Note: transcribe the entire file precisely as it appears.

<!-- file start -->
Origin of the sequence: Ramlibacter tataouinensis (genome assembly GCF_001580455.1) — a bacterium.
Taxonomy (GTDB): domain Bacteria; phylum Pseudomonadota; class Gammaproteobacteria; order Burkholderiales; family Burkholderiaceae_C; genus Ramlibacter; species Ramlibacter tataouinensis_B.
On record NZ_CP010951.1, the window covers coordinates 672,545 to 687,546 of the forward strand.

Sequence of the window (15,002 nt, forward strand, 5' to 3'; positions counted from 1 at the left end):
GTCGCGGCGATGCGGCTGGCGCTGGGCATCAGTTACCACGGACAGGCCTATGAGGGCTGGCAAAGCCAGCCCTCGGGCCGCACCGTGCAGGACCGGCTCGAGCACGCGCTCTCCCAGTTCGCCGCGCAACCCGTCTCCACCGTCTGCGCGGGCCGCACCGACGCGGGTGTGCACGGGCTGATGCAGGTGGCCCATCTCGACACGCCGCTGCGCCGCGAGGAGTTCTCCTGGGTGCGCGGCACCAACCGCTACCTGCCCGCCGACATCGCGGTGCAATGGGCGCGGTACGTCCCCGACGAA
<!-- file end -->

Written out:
Origin of the sequence: Ramlibacter tataouinensis (genome assembly GCF_001580455.1) — a bacterium.
Taxonomy (GTDB): domain Bacteria; phylum Pseudomonadota; class Gammaproteobacteria; order Burkholderiales; family Burkholderiaceae_C; genus Ramlibacter; species Ramlibacter tataouinensis_B.
On record NZ_CP010951.1, the window covers coordinates 672,545 to 687,546 of the forward strand.

Sequence of the window (15,002 nt, forward strand, 5' to 3'; positions counted from 1 at the left end):
GTCGCGGCGATGCGGCTGGCGCTGGGCATCAGTTACCACGGACAGGCCTATGAGGGCTGGCAAAGCCAGCCCTCGGGCCGCACCGTGCAGGACCGGCTCGAGCACGCGCTCTCCCAGTTCGCCGCGCAACCCGTCTCCACCGTCTGCGCGGGCCGCACCGACGCGGGTGTGCACGGGCTGATGCAGGTGGCCCATCTCGACACGCCGCTGCGCCGCGAGGAGTTCTCCTGGGTGCGCGGCACCAACCGCTACCTGCCCGCCGACATCGCGGTGCAATGGGCGCGGTACGTCCCCGACGAA